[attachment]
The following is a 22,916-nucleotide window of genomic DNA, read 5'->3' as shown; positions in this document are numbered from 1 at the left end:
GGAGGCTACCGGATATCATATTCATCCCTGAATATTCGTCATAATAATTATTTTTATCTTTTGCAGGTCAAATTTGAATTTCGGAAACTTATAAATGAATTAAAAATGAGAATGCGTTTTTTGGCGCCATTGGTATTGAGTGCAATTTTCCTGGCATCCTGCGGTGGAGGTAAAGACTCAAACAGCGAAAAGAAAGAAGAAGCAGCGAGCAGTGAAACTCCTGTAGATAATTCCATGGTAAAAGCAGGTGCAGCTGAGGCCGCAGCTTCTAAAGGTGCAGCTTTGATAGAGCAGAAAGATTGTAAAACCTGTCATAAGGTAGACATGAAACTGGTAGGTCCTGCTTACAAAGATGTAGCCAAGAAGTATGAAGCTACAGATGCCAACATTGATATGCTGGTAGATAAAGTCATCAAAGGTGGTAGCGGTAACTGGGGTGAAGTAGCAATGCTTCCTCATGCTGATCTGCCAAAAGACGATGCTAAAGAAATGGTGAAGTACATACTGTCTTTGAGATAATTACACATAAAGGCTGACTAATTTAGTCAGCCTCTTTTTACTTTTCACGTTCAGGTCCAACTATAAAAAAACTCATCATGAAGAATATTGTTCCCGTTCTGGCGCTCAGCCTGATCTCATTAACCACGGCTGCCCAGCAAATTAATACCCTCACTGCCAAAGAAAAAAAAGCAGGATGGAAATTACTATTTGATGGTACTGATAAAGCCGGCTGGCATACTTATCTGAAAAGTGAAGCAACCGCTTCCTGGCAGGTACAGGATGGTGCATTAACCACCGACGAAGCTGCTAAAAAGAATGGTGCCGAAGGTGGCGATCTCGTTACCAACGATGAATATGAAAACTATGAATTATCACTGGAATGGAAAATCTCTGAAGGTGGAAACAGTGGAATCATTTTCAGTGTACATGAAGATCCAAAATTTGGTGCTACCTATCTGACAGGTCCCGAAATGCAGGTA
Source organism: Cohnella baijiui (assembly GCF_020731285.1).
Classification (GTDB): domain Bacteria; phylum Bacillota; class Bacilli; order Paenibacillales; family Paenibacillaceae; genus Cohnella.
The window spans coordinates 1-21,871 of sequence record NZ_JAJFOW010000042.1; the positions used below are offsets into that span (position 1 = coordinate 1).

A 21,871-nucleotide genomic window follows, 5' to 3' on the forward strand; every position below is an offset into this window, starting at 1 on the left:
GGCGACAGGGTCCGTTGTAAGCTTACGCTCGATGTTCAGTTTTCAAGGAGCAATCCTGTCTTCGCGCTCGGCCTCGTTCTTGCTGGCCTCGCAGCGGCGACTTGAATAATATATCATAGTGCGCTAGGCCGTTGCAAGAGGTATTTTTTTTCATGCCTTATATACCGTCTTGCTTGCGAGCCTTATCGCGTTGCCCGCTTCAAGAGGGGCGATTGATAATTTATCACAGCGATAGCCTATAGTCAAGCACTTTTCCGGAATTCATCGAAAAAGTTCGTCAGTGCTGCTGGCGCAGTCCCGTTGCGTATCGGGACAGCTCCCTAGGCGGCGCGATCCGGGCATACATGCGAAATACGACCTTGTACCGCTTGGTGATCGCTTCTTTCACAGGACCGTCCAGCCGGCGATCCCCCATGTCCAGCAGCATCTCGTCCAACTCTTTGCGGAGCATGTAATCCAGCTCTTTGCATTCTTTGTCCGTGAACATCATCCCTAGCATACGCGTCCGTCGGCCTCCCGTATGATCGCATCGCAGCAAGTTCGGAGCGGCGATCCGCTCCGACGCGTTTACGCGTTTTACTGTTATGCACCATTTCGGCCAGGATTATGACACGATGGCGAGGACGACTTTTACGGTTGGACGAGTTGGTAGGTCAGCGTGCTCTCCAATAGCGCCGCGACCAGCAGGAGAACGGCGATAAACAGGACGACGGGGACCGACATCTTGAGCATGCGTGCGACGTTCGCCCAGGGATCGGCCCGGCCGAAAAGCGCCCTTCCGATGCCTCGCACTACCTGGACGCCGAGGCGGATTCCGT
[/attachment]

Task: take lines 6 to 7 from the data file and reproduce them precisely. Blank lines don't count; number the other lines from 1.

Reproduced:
A 21,871-nucleotide genomic window follows, 5' to 3' on the forward strand; every position below is an offset into this window, starting at 1 on the left:
GGCGACAGGGTCCGTTGTAAGCTTACGCTCGATGTTCAGTTTTCAAGGAGCAATCCTGTCTTCGCGCTCGGCCTCGTTCTTGCTGGCCTCGCAGCGGCGACTTGAATAATATATCATAGTGCGCTAGGCCGTTGCAAGAGGTATTTTTTTTCATGCCTTATATACCGTCTTGCTTGCGAGCCTTATCGCGTTGCCCGCTTCAAGAGGGGCGATTGATAATTTATCACAGCGATAGCCTATAGTCAAGCACTTTTCCGGAATTCATCGAAAAAGTTCGTCAGTGCTGCTGGCGCAGTCCCGTTGCGTATCGGGACAGCTCCCTAGGCGGCGCGATCCGGGCATACATGCGAAATACGACCTTGTACCGCTTGGTGATCGCTTCTTTCACAGGACCGTCCAGCCGGCGATCCCCCATGTCCAGCAGCATCTCGTCCAACTCTTTGCGGAGCATGTAATCCAGCTCTTTGCATTCTTTGTCCGTGAACATCATCCCTAGCATACGCGTCCGTCGGCCTCCCGTATGATCGCATCGCAGCAAGTTCGGAGCGGCGATCCGCTCCGACGCGTTTACGCGTTTTACTGTTATGCACCATTTCGGCCAGGATTATGACACGATGGCGAGGACGACTTTTACGGTTGGACGAGTTGGTAGGTCAGCGTGCTCTCCAATAGCGCCGCGACCAGCAGGAGAACGGCGATAAACAGGACGACGGGGACCGACATCTTGAGCATGCGTGCGACGTTCGCCCAGGGATCGGCCCGGCCGAAAAGCGCCCTTCCGATGCCTCGCACTACCTGGACGCCGAGGCGGATTCCGT